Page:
Innovation is the only way the world can cut greenhouse gas emissions from roughly 51 billion tons per year to zero by 2050.
I always like to pick out a bunch of books to bring with me whenever I get ready to go on vacation. More often than not, I end up taking more books than I could possibly read on one trip. My philosophy is that I’d rather have too much to read on a trip than too little.
If you’re like me, you’re probably starting to think about what’s on your summer reading list this year—and I can’t recommend the books below highly enough.
None of them are what most people think of as a light read. All but one deal with the idea of disruption, but I don’t mean “disruption” in the way tech people usually mean it. I’ve recently found myself drawn to books about upheaval (that’s even the title of the one of them)—whether it’s the Soviet Union right after the Bolshevik revolution, the United States during times of war, or a global reevaluation of our economic system.
If you’re looking for something that’s more of a typical summer book, I recommend Graeme Simsion’s The Rosie Result. (And if you haven’t read the first two books in the Rosie trilogy, summer vacation is the perfect time to start!) I also can’t resist a plug for Melinda’s new book The Moment of Lift. I know I’m biased, but it’s one of the best books I’ve read so far this year.
Here is my full summer reading list:
Upheaval, by Jared Diamond. I’m a big fan of everything Jared has written, and his latest is no exception. The book explores how societies react during moments of crisis. He uses a series of fascinating case studies to show how nations managed existential challenges like civil war, foreign threats, and general malaise. It sounds a bit depressing, but I finished the book even more optimistic about our ability to solve problems than I started.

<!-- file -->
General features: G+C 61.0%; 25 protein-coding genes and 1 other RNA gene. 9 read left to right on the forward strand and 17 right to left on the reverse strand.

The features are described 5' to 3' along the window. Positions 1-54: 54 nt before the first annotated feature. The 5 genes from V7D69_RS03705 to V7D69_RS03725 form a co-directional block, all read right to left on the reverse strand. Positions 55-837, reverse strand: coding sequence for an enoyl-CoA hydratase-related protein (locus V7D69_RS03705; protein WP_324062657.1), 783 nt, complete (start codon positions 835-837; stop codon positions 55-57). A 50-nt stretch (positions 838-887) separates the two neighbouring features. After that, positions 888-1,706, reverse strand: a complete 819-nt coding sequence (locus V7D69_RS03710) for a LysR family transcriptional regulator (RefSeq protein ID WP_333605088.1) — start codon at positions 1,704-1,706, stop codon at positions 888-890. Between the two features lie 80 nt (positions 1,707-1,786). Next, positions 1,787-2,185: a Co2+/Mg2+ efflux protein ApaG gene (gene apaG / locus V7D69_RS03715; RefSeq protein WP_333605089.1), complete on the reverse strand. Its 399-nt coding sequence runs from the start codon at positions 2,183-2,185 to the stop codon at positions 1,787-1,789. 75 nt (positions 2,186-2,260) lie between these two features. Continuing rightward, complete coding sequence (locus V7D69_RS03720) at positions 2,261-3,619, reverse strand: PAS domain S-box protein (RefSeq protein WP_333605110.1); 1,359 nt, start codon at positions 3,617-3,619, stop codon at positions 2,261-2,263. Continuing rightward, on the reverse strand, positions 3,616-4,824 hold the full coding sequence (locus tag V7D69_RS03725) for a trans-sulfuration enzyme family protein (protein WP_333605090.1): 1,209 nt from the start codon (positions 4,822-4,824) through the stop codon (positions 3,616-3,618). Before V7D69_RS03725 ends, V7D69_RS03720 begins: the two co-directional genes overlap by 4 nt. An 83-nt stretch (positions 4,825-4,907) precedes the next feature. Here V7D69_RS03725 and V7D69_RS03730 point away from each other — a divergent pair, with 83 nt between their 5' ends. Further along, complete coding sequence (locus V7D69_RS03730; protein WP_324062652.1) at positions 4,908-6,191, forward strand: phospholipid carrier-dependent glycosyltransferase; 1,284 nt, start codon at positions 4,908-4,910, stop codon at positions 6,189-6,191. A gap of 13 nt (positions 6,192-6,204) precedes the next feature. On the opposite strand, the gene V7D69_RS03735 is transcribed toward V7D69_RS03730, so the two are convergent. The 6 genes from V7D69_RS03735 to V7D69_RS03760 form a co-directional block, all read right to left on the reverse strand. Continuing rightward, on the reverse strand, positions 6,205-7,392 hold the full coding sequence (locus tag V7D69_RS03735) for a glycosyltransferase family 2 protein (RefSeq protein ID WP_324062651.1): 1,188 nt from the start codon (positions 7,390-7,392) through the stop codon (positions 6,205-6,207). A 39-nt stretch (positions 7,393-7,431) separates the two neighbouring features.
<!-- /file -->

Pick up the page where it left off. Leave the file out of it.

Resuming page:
Nine Pints, by Rose George. If you get grossed out by blood, this one probably isn’t for you. But if you’re like me and find it fascinating, you’ll enjoy this book by a British journalist with an especially personal connection to the subject. I’m a big fan of books that go deep on one specific topic, so Nine Pints (the title refers to the volume of blood in the average adult) was right up my alley. It’s filled with super-interesting facts that will leave you with a new appreciation for blood.
A Gentleman in Moscow, by Amor Towles. It seems like everyone I know has read this book. I finally joined the club after my brother-in-law sent me a copy, and I’m glad I did. Towles’s novel about a count sentenced to life under house arrest in a Moscow hotel is fun, clever, and surprisingly upbeat. Even if you don’t enjoy reading about Russia as much as I do (I’ve read every book by Dostoyevsky), A Gentleman in Moscow is an amazing story that anyone can enjoy.
Presidents of War, by Michael Beschloss. My interest in all aspects of the Vietnam War is the main reason I decided to pick up this book. By the time I finished it, I learned a lot not only about Vietnam but about the eight other major conflicts the U.S. entered between the turn of the 19th century and the 1970s. Beschloss’s broad scope lets you draw important cross-cutting lessons about presidential leadership.
The Future of Capitalism, by Paul Collier. Collier’s latest book is a thought-provoking look at a topic that’s top of mind for a lot of people right now. Although I don’t agree with him about everything—I think his analysis of the problem is better than his proposed solutions—his background as a development economist gives him a smart perspective on where capitalism is headed.